Here on Conspi.re we’ve talked at length about the agile business – offering up loads of tips and tricks helping you get the most out of your business. This said, I don’t think we’ve really ever covered how to take the agile methodology and apply to other departments outside engineering. Today, I’m going to do just that.
What is Agile?
Before I go into explaining how you make agile applicable for your department, let’s start off with defining agile. I realize that you may already have a definition of agile in mind, however when trying to implement agile outside engineering it’s important for everyone to be on the same page. Wikipedia defines agile as a set of “development methodologies based on iterative and incremental development where requirements and solutions evolve through collaboration between self-organizing, cross-functional teams”. Right, seems strait forward enough, however you never really know until you actually try to practice them (some reasons why agile fails).
Benefits of Agile Marketing
So, now that we have the same understanding of agile, I know that some of you are thinking why try it? What are the benefits? Everyone talks about how your organization should be agile, however I bet there are some skeptics out there who are unsure why they should switch. Luckily for those, I’ve dug up several compelling benefits of agile courtesy of the inbound marketing company, Hubspot.
Focus – One of the basic elements of agile is creating success metrics. When you create success metrics, you’ve given yourself a check system. If the success metric doesn’t move the needle, then you may have to rethink taking on that project.
Transparency – Not a lot of companies understand what goes on in marketing. I can understand that. This is particularly true if the marketing department only develops 6-12 month marketing plans and execution cycles. Agile forces departments to issue month long sprints. When you’re forced to outline goals and objectives monthly transparency naturally increases.
Predictability – Sharing task status and potential blockers during daily standup meetings means there’s rarely a big surprise. If a team member has an issue or problem, it’s usually made aware a day or so a head of time. This gives the team time to decide if it makes sense to divert resources to help out or if it is better to influence another team to help remove the blocker. Rarely do you get to the end of the month and find that things aren’t accomplished. The personal ownership and team accountability that scrums foster can’t be replaced by a boss telling a team what to do – this is hugely important in today’s flatter organizations.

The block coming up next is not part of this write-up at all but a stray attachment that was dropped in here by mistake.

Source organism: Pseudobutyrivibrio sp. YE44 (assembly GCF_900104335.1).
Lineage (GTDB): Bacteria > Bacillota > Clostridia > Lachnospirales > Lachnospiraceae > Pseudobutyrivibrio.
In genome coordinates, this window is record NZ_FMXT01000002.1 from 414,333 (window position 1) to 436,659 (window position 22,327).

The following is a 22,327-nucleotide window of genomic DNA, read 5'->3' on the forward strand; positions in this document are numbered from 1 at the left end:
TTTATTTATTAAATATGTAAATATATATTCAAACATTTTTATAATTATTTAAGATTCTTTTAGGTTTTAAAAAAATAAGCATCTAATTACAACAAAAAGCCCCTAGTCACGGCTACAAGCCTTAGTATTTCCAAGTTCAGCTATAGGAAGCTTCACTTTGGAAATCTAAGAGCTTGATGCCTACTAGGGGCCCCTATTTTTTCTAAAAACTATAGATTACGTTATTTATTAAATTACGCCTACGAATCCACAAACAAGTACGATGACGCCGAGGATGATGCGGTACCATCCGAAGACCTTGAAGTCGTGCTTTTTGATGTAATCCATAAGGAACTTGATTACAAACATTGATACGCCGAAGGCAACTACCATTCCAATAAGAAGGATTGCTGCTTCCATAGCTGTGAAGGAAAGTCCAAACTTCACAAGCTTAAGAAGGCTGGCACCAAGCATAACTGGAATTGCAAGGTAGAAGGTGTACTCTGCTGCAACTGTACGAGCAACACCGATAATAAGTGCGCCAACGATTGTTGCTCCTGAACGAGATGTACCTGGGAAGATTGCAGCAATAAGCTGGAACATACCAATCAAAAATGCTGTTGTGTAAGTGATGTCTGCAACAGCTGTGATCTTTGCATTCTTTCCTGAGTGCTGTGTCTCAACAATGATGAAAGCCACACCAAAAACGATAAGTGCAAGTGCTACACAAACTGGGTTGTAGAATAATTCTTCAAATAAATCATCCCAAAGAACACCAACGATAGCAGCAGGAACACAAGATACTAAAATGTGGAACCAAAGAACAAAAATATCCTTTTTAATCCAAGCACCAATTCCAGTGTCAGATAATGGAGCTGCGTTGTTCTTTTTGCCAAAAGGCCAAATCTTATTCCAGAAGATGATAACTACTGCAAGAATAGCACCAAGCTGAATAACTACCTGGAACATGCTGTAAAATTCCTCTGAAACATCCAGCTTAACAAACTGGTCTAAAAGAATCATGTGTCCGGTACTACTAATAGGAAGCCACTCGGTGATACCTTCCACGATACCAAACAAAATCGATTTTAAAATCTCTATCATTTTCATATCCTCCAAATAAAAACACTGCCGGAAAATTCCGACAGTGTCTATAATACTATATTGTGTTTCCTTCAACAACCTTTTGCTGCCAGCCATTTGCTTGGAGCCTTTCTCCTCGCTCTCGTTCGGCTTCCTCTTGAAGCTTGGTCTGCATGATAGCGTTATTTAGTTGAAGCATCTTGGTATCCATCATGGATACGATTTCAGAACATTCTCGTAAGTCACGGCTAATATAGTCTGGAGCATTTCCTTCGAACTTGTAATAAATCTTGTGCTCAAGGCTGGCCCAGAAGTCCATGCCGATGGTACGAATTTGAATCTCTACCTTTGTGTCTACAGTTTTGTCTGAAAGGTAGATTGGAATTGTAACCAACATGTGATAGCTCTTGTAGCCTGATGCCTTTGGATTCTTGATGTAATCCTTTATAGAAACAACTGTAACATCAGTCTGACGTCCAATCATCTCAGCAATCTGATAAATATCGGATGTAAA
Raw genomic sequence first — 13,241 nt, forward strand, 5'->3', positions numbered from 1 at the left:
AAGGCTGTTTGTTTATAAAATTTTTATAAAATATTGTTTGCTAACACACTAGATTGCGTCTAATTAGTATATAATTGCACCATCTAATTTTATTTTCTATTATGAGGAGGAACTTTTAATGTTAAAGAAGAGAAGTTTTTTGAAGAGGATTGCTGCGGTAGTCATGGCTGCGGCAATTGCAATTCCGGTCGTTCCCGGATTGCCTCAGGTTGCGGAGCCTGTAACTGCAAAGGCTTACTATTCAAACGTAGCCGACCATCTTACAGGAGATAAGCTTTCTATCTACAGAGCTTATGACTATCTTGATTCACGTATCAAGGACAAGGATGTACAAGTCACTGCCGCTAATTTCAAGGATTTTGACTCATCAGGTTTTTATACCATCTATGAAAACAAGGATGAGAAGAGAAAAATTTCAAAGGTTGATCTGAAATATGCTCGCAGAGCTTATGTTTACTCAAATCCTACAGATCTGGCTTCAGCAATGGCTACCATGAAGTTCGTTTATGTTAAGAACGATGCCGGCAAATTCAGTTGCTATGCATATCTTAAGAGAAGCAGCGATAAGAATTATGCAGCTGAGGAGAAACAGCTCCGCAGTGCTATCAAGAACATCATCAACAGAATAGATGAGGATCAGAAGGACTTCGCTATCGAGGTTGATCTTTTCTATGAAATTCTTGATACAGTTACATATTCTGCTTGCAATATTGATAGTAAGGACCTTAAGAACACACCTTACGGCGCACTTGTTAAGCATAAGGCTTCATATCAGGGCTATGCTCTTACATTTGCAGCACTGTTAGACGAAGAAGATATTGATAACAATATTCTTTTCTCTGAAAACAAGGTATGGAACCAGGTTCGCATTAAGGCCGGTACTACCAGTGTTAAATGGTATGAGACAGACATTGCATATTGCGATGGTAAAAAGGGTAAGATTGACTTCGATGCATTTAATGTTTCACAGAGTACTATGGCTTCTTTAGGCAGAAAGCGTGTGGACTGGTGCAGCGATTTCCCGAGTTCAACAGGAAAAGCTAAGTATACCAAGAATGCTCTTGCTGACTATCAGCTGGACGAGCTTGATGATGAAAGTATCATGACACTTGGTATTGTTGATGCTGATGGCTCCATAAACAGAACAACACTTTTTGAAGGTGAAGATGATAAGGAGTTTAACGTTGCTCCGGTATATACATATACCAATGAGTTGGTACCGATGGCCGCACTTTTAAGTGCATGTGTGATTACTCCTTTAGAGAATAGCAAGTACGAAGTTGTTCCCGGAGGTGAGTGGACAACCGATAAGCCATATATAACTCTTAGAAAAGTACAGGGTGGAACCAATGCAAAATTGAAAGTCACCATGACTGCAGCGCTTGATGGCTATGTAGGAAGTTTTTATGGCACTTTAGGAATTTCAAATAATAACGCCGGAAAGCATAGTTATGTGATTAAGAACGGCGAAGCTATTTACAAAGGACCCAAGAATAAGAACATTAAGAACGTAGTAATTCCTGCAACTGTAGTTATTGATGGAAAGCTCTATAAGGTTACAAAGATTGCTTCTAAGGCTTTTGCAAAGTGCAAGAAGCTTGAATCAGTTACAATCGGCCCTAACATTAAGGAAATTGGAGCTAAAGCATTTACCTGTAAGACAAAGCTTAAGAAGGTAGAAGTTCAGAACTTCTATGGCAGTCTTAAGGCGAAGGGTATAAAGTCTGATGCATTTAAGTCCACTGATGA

Prioritization – No one likes to say “No” and agile helps with this. Agile forces teams to create a public task list. Essentially this is a list of things that teams are currently working on. With agile anyone on a team can then reply, “well if I take on your task then I will have to forgo one of these that we’re currently slotted to work on”. Prioritization then becomes a productive exercise instead of a tug-a-war.
How to Become Agile
Making the shift to agile isn’t easy or simple – there are tons of books written on this subject every year – but the following tips may help you get an idea of what an agile department may look like.
Instead of planning out a 6 month or yearly strategy, agile teams plan out shorter sprints (usually one month long). In these sprints teams outline their objectives, and tasks associated with their goals. Then teams try to assign a level of difficulty to those tasks (without assigning the number of estimated hours to complete) to help in prioritization. Once this is completed, teams set out to accomplish these tasks. Each day they hold stand up meetings to discuss what was accomplished the previous day, what they are trying to accomplish today and what/if any the issues may be associated with accomplishing the tasks are.
Now, admittedly there’s a lot more to it than this however I couldn’t possibly fit it all in one post. Hopefully this taste I’ve provided, has inspired you to make the change and give agile a try. It’s time to “Go Agile or Go Home”!